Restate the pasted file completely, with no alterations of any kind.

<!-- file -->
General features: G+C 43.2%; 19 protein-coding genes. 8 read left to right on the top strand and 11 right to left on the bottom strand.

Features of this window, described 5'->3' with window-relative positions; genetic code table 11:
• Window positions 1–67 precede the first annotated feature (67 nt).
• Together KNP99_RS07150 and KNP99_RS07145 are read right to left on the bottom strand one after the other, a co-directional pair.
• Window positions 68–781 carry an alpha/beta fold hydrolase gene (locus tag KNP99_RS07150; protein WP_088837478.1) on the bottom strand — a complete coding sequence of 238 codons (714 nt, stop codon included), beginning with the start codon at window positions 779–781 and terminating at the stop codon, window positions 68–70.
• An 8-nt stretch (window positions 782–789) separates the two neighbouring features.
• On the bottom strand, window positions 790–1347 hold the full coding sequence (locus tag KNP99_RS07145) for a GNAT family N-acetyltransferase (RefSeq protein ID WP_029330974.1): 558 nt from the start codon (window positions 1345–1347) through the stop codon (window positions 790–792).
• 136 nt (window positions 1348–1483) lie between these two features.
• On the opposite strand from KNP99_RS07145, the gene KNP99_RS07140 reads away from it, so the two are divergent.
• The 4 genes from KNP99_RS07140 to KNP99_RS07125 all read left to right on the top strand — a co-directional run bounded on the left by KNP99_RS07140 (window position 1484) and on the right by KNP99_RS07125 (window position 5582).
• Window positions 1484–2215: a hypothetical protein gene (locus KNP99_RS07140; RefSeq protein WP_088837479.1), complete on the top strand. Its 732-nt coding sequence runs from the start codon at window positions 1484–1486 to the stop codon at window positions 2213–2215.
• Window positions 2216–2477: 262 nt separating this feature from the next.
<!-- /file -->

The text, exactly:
General features: G+C 43.2%; 19 protein-coding genes. 8 read left to right on the top strand and 11 right to left on the bottom strand.

Features of this window, described 5'->3' with window-relative positions; genetic code table 11:
• Window positions 1–67 precede the first annotated feature (67 nt).
• Together KNP99_RS07150 and KNP99_RS07145 are read right to left on the bottom strand one after the other, a co-directional pair.
• Window positions 68–781 carry an alpha/beta fold hydrolase gene (locus tag KNP99_RS07150; protein WP_088837478.1) on the bottom strand — a complete coding sequence of 238 codons (714 nt, stop codon included), beginning with the start codon at window positions 779–781 and terminating at the stop codon, window positions 68–70.
• An 8-nt stretch (window positions 782–789) separates the two neighbouring features.
• On the bottom strand, window positions 790–1347 hold the full coding sequence (locus tag KNP99_RS07145) for a GNAT family N-acetyltransferase (RefSeq protein ID WP_029330974.1): 558 nt from the start codon (window positions 1345–1347) through the stop codon (window positions 790–792).
• 136 nt (window positions 1348–1483) lie between these two features.
• On the opposite strand from KNP99_RS07145, the gene KNP99_RS07140 reads away from it, so the two are divergent.
• The 4 genes from KNP99_RS07140 to KNP99_RS07125 all read left to right on the top strand — a co-directional run bounded on the left by KNP99_RS07140 (window position 1484) and on the right by KNP99_RS07125 (window position 5582).
• Window positions 1484–2215: a hypothetical protein gene (locus KNP99_RS07140; RefSeq protein WP_088837479.1), complete on the top strand. Its 732-nt coding sequence runs from the start codon at window positions 1484–1486 to the stop codon at window positions 2213–2215.
• Window positions 2216–2477: 262 nt separating this feature from the next.